To convert weak learner to strong learner, we’ll combine the prediction of each weak learner using methods like:
•   Using average/ weighted average
•   Considering prediction has higher vote

For example:  Above, we have defined 5 weak learners. Out of these 5, 3 are voted as ‘SPAM’ and 2 are voted as ‘Not a SPAM’. In this case, by default, we’ll consider an email as SPAM because we have higher (3) vote for ‘SPAM’

Boosting Algorithm:

  1. The base learner takes all the distributions and assigns equal weight or attention to each observation.
  2. If there is any prediction error caused by first base learning algorithm, then we pay higher attention to observations having prediction error. Then, we apply the next base learning algorithm.
  3. Iterate Step 2 till the limit of base learning algorithm is reached or higher accuracy is achieved.

Finally, it combines the outputs from weak learner and creates a strong learner which eventually improves the prediction power of the model.

Types of Boosting Algorithm:

  1. AdaBoost (Adaptive Boosting)
  2. Gradient Tree Boosting
  3. XGBoost

AdaBoost(Adaptive Boosting)

Adaboost was the first successful and very popular boosting algorithm which developed for the purpose of binary classification. AdaBoost technique which combines multiple “weak classifiers” into a single “strong classifier”.

  1. Initialise the dataset and assign equal weight to each of the data point.
  2. Provide this as input to the model and identify the wrongly classified data points
  3. Increase the weight of the wrongly classified data points.
  4. if (got required results)
      Go to step 5
      Go to step 2
  5. End

Let’s understand the concept with following example.

BOX – 1: In box 1 we have assigned equal weight to each data points and applied a decision stump to classify them as  + (plus) or – (minus). The decision stump (D1) has generated vertical line at left side to classify the data points. As we can see in the box vertical line has incorrectly predicted three + (plus) as – (minus). In this case, we will assign higher weights to these three + (plus) and apply another decision stump. As you can see in below image.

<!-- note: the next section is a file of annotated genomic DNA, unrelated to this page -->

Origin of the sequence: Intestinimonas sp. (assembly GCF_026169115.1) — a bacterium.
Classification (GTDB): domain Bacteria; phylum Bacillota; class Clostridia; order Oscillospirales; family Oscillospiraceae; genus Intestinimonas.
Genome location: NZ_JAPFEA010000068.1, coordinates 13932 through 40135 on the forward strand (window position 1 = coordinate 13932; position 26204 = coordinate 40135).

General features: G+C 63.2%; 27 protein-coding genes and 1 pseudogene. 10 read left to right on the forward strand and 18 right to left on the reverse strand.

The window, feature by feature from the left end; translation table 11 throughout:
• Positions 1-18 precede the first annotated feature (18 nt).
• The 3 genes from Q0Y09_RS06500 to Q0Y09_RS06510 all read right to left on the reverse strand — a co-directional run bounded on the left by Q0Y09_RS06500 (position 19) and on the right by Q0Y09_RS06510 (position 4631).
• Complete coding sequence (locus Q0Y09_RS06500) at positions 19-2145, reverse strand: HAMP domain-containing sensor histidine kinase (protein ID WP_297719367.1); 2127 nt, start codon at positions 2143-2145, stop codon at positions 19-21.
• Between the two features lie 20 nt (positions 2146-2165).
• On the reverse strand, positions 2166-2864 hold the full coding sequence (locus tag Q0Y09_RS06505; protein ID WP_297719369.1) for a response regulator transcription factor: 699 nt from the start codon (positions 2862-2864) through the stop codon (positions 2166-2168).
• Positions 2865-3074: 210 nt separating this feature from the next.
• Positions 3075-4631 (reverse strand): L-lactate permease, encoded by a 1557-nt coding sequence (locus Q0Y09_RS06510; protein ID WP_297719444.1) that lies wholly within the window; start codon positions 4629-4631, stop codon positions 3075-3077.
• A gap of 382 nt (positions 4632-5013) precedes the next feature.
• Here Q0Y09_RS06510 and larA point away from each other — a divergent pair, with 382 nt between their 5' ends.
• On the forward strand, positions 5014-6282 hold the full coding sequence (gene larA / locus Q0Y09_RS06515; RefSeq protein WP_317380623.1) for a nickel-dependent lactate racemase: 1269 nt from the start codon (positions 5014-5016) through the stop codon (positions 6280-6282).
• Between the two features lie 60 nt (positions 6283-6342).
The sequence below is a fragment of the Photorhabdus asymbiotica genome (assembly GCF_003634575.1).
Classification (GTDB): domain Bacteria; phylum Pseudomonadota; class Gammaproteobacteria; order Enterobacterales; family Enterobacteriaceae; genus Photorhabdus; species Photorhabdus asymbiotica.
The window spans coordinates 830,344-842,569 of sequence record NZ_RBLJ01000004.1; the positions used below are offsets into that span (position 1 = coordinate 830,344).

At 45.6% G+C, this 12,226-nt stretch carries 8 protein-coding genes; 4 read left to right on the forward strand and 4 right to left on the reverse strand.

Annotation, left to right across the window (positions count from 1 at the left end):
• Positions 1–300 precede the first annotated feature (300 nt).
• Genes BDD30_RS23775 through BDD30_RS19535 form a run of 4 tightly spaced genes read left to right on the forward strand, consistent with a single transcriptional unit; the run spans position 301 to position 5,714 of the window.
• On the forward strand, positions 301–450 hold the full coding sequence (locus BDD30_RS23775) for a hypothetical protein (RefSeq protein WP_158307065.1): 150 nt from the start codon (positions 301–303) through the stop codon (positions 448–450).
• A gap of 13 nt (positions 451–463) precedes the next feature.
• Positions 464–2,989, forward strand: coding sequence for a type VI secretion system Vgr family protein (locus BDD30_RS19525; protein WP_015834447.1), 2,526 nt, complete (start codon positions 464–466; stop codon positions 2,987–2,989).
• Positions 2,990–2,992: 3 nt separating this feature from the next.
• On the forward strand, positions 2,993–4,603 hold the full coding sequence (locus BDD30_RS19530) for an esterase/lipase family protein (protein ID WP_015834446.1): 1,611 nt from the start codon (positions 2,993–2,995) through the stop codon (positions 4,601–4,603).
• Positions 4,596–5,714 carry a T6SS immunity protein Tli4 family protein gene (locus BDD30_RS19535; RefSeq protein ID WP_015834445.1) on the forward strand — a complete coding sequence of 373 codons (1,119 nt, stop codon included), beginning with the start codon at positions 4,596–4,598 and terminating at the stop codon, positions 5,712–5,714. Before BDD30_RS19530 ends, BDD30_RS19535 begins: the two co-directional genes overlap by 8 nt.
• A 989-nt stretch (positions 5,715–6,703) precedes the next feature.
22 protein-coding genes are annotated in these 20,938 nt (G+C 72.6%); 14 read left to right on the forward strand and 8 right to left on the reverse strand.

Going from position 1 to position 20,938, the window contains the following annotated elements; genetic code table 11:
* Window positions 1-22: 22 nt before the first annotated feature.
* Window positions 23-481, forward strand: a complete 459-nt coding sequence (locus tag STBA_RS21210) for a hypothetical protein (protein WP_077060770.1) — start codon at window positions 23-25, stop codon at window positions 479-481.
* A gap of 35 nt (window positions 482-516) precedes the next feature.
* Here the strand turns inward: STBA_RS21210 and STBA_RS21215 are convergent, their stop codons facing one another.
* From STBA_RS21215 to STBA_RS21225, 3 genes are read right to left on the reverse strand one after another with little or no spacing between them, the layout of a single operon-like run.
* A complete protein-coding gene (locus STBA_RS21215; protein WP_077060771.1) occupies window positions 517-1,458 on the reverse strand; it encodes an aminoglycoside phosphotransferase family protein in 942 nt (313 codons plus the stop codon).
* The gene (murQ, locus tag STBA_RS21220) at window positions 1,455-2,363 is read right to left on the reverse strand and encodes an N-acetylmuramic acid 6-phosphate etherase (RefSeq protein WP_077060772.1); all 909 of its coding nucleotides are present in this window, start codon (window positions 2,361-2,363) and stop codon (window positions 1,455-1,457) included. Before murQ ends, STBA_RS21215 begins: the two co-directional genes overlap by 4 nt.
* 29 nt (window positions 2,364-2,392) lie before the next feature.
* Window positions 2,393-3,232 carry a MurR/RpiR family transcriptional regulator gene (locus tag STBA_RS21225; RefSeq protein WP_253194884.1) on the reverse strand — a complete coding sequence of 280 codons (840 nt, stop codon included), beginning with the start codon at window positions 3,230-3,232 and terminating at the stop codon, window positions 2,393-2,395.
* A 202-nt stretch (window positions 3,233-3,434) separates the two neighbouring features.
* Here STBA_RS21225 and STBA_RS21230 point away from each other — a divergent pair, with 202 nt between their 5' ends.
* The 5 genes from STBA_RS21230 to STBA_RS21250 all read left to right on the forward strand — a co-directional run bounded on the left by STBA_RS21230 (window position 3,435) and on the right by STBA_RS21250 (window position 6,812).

Decision stump – 1

BOX – 2: Now in box 2 size of three incorrectly predicted + (plus) is bigger as compared to rest of the data points. In this case, the second decision stump (D2) will try to predict them correctly. Now, a vertical line (D2) at right side of this box has classified three mis-classified + (plus) correctly. But in this process, it has caused mis-classification errors again. This time with three -(minus). So we will assign higher weight to three – (minus) and apply another decision stump. As you can see in below image.

Decision stump -2

BOX – 3: In box 3 there are three – (minus) has been given higher weights. A decision stump (D3) is applied to predict these mis-classified observation correctly. This time a horizontal line is generated to classify + (plus) and – (minus) based on higher weight of mis-classified observation.

Decision stump – 3

BOX – 4: in box 4 we will combine D1, D2 and D3 to form a strong prediction having complex rule as compared to individual weak learner. As we can see this algorithm has classified these observation quite well as compared to any of individual weak learner.

Decision Stump – 4

Python Code

from sklearn.ensamble import AdaBoostClassifier
clf = AdaBoostClassifier(n_estimators=4, random_state=0, algorithm=’SAMME’), Y)

  • n_estimators : integer, optional (default=50)

The maximum number of estimators at which boosting is terminated. In case of perfect fit, the learning procedure is stopped early.

  • random_state : int, RandomState instance or None, optional (default=None)
  • algorithm : {‘SAMME’, ‘SAMME.R’}, optional (default=’SAMME.R’)

If ‘SAMME.R’ then use the SAMME.R real boosting algorithm. base estimator must support calculation of class probabilities. If ‘SAMME’ then use the SAMME discrete boosting algorithm.